Crawley Primary Care Centre
Primary care-based fracture liaison service
- £218k: The cost-savings of reducing hip fractures alone, over three years
- 34%: The reduction in fractures in the first year of the fracture liaison service
The development of a fracture liaison service by Crawley Primary Care Service has reduced the cost of hip fractures by £218,000 over three years through identification and management of high risk patients to reduce their long-term risk of fracture, thereby avoiding costly hospitalisations.
- The Department of Health had identified that a disproportionately high number of patients with hip fractures had previously had a fracture. The service therefore wanted to address this issue by increasing the quality of care for those at highest risk of future fracture in order to reduce fractures, unscheduled admissions, morbidity and mortality.
- A fracture liaison service was established to identify high-risk patients and ensure that appropriate therapy is initiated and compliance is monitored
- The service uses IT, information sharing with secondary care (radiology) and outreach to care homes to case-find patients who it can then provide with systematic assessment, monitoring and long-term support in the community at nurse-led clinics within each of the 13 General Practices
- The nurse-led clinics are overseen by a medical clinical lead and are used to request tests and investigations, prescribe and administer medications, and organise referrals when appropriate
- The service also provides its patients with regular follow up to monitor medicines and compliance
- Originally a three year pilot study, the service was deemed so successful it was permanently implemented after evaluation by the North West Sussex Commissioning Association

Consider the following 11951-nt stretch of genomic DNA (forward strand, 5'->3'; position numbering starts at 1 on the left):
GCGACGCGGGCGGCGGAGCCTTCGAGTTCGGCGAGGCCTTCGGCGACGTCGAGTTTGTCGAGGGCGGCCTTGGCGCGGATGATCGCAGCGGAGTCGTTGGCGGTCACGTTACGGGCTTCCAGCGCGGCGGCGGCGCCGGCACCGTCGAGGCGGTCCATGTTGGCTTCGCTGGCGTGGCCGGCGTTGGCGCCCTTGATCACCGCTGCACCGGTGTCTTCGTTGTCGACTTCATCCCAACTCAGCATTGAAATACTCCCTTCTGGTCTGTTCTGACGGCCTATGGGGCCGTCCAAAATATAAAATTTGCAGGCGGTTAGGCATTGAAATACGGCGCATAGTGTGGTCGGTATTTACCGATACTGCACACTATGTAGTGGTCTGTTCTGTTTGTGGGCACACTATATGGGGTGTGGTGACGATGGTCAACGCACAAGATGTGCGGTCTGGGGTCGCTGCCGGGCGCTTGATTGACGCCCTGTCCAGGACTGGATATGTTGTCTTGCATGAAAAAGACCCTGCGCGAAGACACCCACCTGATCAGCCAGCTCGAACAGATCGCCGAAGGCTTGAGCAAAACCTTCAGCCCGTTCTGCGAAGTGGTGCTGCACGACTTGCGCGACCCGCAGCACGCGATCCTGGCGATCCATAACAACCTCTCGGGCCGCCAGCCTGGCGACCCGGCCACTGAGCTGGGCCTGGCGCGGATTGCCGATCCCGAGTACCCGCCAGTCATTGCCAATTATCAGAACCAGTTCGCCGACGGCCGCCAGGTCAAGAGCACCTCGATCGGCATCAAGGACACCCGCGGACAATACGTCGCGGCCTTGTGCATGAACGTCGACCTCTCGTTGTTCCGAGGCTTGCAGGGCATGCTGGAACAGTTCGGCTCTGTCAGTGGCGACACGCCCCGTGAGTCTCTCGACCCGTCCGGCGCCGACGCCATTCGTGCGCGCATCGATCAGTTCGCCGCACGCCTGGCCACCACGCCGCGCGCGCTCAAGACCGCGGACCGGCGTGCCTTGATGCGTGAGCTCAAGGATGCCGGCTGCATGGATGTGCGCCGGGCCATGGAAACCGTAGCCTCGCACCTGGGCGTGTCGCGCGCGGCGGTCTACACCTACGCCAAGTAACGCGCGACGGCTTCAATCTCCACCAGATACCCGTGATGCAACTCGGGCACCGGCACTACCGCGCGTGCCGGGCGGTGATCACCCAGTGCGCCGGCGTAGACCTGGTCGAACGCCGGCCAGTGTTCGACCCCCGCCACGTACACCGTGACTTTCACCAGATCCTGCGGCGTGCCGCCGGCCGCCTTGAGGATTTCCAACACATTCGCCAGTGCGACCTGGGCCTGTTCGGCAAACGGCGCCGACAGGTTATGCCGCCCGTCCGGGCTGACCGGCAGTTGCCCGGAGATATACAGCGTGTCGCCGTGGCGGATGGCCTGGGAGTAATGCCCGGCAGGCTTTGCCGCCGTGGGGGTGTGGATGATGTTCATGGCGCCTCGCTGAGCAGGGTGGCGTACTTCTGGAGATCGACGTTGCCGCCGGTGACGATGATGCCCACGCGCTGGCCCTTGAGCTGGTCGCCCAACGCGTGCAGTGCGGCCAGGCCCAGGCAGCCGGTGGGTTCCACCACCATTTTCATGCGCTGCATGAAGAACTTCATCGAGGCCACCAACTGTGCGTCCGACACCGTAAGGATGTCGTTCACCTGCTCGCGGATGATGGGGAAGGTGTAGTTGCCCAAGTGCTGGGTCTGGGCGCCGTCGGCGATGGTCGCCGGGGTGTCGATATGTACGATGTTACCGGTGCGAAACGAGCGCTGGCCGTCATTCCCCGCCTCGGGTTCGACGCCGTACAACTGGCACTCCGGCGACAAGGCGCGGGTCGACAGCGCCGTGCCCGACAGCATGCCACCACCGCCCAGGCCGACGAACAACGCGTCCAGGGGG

Service performance and outcomes
- The new fracture liaison service began in September 2009. Since then, the service has identified 2,400 high-risk patients, and it has registered a drop in fractures of 34% in the first year of implementation and a further 22% decrease in the second year
- The service has seen an increase in the prescription of second-line treatments, indicative of improved follow up with respect to medicines management and compliance
Patient focus and satisfaction
- In the service, patients are seen closer to home (in their own practice) and fewer blood tests are required, as previous results are available immediately from practice patient records
- In a patient satisfaction survey, 96% of patients found the new service “very helpful”
Financial performance and outcomes
- The service costs are estimated at £92,000 per annum, covering expenditure on training, supervision and non-pay costs.
- Since the fracture liaison service began in September 2009, the cost of hip fractures alone has decreased, resulting in a saving of £218,000 over three years due to the introduction of the service
The Crawley primary care-based fracture liaison service is an example of commissioning best practice in rheumatology and meets a number of the priorities for commissioners as outlined by the King’s Fund in 2013:
- Primary and secondary prevention – through predictive risk modelling to identify high-risk patients, and management of these patients, the service helps to reduce the risk of future fractures
- Managing ambulatory conditions and managing urgent and emergency activity – by following up patients with history of fracture, the service aims to reduce unscheduled admissions to hospital
• Care co-ordination – information sharing between secondary care and primary care facilitate the identification of high-risk patients, and the nurse-led fracture clinics allow patients to receive medications in their local practice rather than as an inpatient in secondary care
• Medicines management – through follow up and treatment changes, medicines compliance can be monitored and adjusted as necessary
• The service addresses all elements of the QIPP agenda and the overarching objective of the NHS Outcomes Framework. The service also meets national guidelines on reducing fracture rates in the elderly, (NICE Clinical Guideline 21) and better use of secondary therapy to reduce the risk of osteoporotic fragility fractures (NICE Technology Appraisal 161)
This best practice case study project has been sponsored by UCB and supported by a medical education grant from Pfizer.
UCB and Pfizer have not had any influence over content: editorial control remained with the British Society of Rheumatology.
We gratefully acknowledge the generous support of our sponsors, which enabled the case study project to take place.